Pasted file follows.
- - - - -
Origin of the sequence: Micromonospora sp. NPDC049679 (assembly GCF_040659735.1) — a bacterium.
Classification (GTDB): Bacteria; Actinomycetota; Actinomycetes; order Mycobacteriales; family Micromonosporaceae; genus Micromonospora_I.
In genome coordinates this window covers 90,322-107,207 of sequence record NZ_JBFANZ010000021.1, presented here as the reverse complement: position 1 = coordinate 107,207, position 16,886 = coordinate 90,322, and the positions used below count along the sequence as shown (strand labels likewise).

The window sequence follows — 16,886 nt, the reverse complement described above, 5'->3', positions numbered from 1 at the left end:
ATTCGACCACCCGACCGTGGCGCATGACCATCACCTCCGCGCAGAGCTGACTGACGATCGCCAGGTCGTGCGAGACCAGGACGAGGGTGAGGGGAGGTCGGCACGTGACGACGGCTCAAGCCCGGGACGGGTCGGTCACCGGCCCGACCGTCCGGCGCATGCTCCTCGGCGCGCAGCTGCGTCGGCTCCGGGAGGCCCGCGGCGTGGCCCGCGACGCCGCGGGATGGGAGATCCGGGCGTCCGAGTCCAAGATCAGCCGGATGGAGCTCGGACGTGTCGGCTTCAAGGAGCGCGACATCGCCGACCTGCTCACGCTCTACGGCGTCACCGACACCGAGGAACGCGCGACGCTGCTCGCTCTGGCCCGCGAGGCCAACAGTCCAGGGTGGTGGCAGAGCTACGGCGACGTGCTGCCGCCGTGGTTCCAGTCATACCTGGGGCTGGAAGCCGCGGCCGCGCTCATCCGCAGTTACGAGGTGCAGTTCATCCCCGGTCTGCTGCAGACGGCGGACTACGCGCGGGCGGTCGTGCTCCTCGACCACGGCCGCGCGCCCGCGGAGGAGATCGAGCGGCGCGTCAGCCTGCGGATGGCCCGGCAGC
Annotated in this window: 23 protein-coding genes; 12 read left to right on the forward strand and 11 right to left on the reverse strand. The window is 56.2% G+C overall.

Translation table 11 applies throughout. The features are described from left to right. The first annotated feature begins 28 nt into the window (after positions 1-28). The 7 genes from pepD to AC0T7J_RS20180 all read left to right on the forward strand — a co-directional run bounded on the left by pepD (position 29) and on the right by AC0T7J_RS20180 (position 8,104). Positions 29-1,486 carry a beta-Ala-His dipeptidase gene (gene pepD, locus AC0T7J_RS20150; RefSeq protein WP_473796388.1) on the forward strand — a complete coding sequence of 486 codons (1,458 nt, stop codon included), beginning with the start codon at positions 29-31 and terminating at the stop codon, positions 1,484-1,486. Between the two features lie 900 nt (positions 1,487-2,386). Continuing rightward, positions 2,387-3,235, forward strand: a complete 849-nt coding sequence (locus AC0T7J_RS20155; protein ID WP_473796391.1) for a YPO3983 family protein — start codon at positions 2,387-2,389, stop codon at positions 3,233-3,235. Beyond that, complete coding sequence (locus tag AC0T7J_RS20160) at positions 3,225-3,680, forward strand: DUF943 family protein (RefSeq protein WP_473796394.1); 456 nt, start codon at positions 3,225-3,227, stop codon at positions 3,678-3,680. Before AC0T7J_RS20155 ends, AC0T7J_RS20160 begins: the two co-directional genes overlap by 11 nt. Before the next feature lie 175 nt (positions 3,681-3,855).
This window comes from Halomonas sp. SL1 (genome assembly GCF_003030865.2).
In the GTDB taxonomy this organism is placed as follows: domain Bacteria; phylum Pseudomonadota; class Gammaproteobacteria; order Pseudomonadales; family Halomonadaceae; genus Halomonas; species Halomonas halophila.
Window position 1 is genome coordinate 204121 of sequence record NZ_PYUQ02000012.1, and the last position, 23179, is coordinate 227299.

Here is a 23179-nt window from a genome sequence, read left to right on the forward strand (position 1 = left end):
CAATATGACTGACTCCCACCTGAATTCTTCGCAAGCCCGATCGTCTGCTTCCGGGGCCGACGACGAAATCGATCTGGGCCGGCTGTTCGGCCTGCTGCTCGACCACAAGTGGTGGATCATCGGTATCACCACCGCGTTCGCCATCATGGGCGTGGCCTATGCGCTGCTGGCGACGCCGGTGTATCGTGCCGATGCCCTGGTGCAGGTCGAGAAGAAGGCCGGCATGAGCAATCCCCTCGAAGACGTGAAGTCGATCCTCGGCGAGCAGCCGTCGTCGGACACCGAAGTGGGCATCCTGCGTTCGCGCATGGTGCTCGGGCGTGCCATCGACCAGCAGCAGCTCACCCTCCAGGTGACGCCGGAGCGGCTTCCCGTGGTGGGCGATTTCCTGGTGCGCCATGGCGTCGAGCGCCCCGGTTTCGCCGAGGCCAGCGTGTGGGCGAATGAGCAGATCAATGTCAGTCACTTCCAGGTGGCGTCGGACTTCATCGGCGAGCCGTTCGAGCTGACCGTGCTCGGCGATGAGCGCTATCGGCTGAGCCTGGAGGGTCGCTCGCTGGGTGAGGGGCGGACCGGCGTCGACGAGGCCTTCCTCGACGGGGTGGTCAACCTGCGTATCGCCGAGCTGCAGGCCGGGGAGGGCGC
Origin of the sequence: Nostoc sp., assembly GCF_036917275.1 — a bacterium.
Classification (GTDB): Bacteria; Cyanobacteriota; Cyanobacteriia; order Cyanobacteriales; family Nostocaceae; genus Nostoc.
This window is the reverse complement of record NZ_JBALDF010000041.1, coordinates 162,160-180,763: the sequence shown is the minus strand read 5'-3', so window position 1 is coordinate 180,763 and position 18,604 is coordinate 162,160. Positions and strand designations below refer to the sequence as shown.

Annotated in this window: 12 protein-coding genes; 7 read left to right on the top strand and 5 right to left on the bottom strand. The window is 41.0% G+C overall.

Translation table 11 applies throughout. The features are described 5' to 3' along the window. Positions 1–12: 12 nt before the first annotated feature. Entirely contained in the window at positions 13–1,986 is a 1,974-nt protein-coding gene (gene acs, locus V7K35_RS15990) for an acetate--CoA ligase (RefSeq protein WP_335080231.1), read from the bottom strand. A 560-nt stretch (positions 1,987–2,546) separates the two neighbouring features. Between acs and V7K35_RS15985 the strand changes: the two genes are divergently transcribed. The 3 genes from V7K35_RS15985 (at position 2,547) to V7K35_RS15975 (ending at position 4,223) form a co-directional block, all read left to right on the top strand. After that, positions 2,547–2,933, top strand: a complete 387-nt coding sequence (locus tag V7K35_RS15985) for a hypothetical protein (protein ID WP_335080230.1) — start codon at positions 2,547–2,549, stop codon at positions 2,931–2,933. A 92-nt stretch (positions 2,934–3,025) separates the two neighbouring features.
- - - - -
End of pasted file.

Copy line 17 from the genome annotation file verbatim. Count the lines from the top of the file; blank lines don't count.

Translation table 11 applies throughout. The features are described 5' to 3' along the window. Positions 1–12: 12 nt before the first annotated feature. Entirely contained in the window at positions 13–1,986 is a 1,974-nt protein-coding gene (gene acs, locus V7K35_RS15990) for an acetate--CoA ligase (RefSeq protein WP_335080231.1), read from the bottom strand. A 560-nt stretch (positions 1,987–2,546) separates the two neighbouring features. Between acs and V7K35_RS15985 the strand changes: the two genes are divergently transcribed. The 3 genes from V7K35_RS15985 (at position 2,547) to V7K35_RS15975 (ending at position 4,223) form a co-directional block, all read left to right on the top strand. After that, positions 2,547–2,933, top strand: a complete 387-nt coding sequence (locus tag V7K35_RS15985) for a hypothetical protein (protein ID WP_335080230.1) — start codon at positions 2,547–2,549, stop codon at positions 2,931–2,933. A 92-nt stretch (positions 2,934–3,025) separates the two neighbouring features.